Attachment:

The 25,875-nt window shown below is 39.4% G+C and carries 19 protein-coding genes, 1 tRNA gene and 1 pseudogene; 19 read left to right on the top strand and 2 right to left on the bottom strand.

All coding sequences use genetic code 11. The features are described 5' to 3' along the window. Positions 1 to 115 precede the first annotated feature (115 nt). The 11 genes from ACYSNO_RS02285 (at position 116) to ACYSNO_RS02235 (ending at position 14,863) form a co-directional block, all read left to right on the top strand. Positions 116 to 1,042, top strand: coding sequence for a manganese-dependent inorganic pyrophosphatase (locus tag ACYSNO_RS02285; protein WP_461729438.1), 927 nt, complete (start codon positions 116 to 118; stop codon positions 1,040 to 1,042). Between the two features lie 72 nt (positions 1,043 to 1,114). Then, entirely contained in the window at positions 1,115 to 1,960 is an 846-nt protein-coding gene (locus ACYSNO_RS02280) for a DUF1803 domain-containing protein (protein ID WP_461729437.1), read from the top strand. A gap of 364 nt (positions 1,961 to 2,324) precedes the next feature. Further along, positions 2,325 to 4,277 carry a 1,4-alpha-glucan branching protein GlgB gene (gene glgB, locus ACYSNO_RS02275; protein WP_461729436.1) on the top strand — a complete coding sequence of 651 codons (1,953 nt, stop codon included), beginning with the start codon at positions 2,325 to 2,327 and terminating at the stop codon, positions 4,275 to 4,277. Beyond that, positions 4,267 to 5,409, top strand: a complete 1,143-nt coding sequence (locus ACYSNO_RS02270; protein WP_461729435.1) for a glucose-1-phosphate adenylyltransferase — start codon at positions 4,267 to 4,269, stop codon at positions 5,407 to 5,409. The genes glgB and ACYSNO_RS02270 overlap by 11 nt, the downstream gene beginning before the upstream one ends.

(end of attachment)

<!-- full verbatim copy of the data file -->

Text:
The 25,875-nt window shown below is 39.4% G+C and carries 19 protein-coding genes, 1 tRNA gene and 1 pseudogene; 19 read left to right on the top strand and 2 right to left on the bottom strand.

All coding sequences use genetic code 11. The features are described 5' to 3' along the window. Positions 1 to 115 precede the first annotated feature (115 nt). The 11 genes from ACYSNO_RS02285 (at position 116) to ACYSNO_RS02235 (ending at position 14,863) form a co-directional block, all read left to right on the top strand. Positions 116 to 1,042, top strand: coding sequence for a manganese-dependent inorganic pyrophosphatase (locus tag ACYSNO_RS02285; protein WP_461729438.1), 927 nt, complete (start codon positions 116 to 118; stop codon positions 1,040 to 1,042). Between the two features lie 72 nt (positions 1,043 to 1,114). Then, entirely contained in the window at positions 1,115 to 1,960 is an 846-nt protein-coding gene (locus ACYSNO_RS02280) for a DUF1803 domain-containing protein (protein ID WP_461729437.1), read from the top strand. A gap of 364 nt (positions 1,961 to 2,324) precedes the next feature. Further along, positions 2,325 to 4,277 carry a 1,4-alpha-glucan branching protein GlgB gene (gene glgB, locus ACYSNO_RS02275; protein WP_461729436.1) on the top strand — a complete coding sequence of 651 codons (1,953 nt, stop codon included), beginning with the start codon at positions 2,325 to 2,327 and terminating at the stop codon, positions 4,275 to 4,277. Beyond that, positions 4,267 to 5,409, top strand: a complete 1,143-nt coding sequence (locus ACYSNO_RS02270; protein WP_461729435.1) for a glucose-1-phosphate adenylyltransferase — start codon at positions 4,267 to 4,269, stop codon at positions 5,407 to 5,409. The genes glgB and ACYSNO_RS02270 overlap by 11 nt, the downstream gene beginning before the upstream one ends.